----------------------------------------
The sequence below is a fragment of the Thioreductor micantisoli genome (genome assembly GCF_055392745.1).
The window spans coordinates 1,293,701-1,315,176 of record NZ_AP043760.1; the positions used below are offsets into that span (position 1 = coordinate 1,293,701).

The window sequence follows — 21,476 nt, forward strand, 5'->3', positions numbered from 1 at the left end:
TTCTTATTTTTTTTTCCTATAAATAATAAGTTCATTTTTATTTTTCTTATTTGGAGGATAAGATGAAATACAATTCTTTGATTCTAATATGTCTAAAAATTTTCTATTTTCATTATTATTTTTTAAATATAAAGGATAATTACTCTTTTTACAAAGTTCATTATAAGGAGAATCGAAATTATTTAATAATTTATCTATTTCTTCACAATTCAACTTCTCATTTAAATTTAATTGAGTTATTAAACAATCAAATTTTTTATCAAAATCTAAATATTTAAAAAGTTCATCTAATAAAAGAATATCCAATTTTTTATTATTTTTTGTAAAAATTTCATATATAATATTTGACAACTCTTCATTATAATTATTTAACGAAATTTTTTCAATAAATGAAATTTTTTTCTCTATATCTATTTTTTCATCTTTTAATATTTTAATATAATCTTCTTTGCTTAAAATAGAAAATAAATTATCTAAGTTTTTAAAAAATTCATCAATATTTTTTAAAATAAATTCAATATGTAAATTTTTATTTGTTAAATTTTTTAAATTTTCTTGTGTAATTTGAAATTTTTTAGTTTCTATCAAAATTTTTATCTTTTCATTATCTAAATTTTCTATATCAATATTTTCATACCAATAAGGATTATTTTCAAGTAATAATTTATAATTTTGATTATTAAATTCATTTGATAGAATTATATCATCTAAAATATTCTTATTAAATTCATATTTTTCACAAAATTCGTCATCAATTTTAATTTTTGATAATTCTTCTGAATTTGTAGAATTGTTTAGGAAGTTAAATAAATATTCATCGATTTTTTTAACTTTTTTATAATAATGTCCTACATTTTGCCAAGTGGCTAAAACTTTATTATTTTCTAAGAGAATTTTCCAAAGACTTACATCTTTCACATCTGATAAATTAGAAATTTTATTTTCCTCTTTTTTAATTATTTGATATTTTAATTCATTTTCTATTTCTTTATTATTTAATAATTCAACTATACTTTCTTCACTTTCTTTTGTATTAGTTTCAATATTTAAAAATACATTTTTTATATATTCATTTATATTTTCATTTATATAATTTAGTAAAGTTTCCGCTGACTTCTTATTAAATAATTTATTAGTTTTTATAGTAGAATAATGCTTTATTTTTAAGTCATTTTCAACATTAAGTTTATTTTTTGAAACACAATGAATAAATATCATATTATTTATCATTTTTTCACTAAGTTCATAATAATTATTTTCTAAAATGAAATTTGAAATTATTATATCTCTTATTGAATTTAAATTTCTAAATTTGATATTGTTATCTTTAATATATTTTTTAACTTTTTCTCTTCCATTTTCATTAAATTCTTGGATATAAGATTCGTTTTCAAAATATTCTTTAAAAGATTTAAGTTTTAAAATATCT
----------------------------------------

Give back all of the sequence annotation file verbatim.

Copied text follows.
The sequence below is a fragment of the Thioreductor micantisoli genome (genome assembly GCF_055392745.1).
The window spans coordinates 1,293,701-1,315,176 of record NZ_AP043760.1; the positions used below are offsets into that span (position 1 = coordinate 1,293,701).

The window sequence follows — 21,476 nt, forward strand, 5'->3', positions numbered from 1 at the left end:
TTCTTATTTTTTTTTCCTATAAATAATAAGTTCATTTTTATTTTTCTTATTTGGAGGATAAGATGAAATACAATTCTTTGATTCTAATATGTCTAAAAATTTTCTATTTTCATTATTATTTTTTAAATATAAAGGATAATTACTCTTTTTACAAAGTTCATTATAAGGAGAATCGAAATTATTTAATAATTTATCTATTTCTTCACAATTCAACTTCTCATTTAAATTTAATTGAGTTATTAAACAATCAAATTTTTTATCAAAATCTAAATATTTAAAAAGTTCATCTAATAAAAGAATATCCAATTTTTTATTATTTTTTGTAAAAATTTCATATATAATATTTGACAACTCTTCATTATAATTATTTAACGAAATTTTTTCAATAAATGAAATTTTTTTCTCTATATCTATTTTTTCATCTTTTAATATTTTAATATAATCTTCTTTGCTTAAAATAGAAAATAAATTATCTAAGTTTTTAAAAAATTCATCAATATTTTTTAAAATAAATTCAATATGTAAATTTTTATTTGTTAAATTTTTTAAATTTTCTTGTGTAATTTGAAATTTTTTAGTTTCTATCAAAATTTTTATCTTTTCATTATCTAAATTTTCTATATCAATATTTTCATACCAATAAGGATTATTTTCAAGTAATAATTTATAATTTTGATTATTAAATTCATTTGATAGAATTATATCATCTAAAATATTCTTATTAAATTCATATTTTTCACAAAATTCGTCATCAATTTTAATTTTTGATAATTCTTCTGAATTTGTAGAATTGTTTAGGAAGTTAAATAAATATTCATCGATTTTTTTAACTTTTTTATAATAATGTCCTACATTTTGCCAAGTGGCTAAAACTTTATTATTTTCTAAGAGAATTTTCCAAAGACTTACATCTTTCACATCTGATAAATTAGAAATTTTATTTTCCTCTTTTTTAATTATTTGATATTTTAATTCATTTTCTATTTCTTTATTATTTAATAATTCAACTATACTTTCTTCACTTTCTTTTGTATTAGTTTCAATATTTAAAAATACATTTTTTATATATTCATTTATATTTTCATTTATATAATTTAGTAAAGTTTCCGCTGACTTCTTATTAAATAATTTATTAGTTTTTATAGTAGAATAATGCTTTATTTTTAAGTCATTTTCAACATTAAGTTTATTTTTTGAAACACAATGAATAAATATCATATTATTTATCATTTTTTCACTAAGTTCATAATAATTATTTTCTAAAATGAAATTTGAAATTATTATATCTCTTATTGAATTTAAATTTCTAAATTTGATATTGTTATCTTTAATATATTTTTTAACTTTTTCTCTTCCATTTTCATTAAATTCTTGGATATAAGATTCGTTTTCAAAATATTCTTTAAAAGATTTAAGTTTTAAAATATCT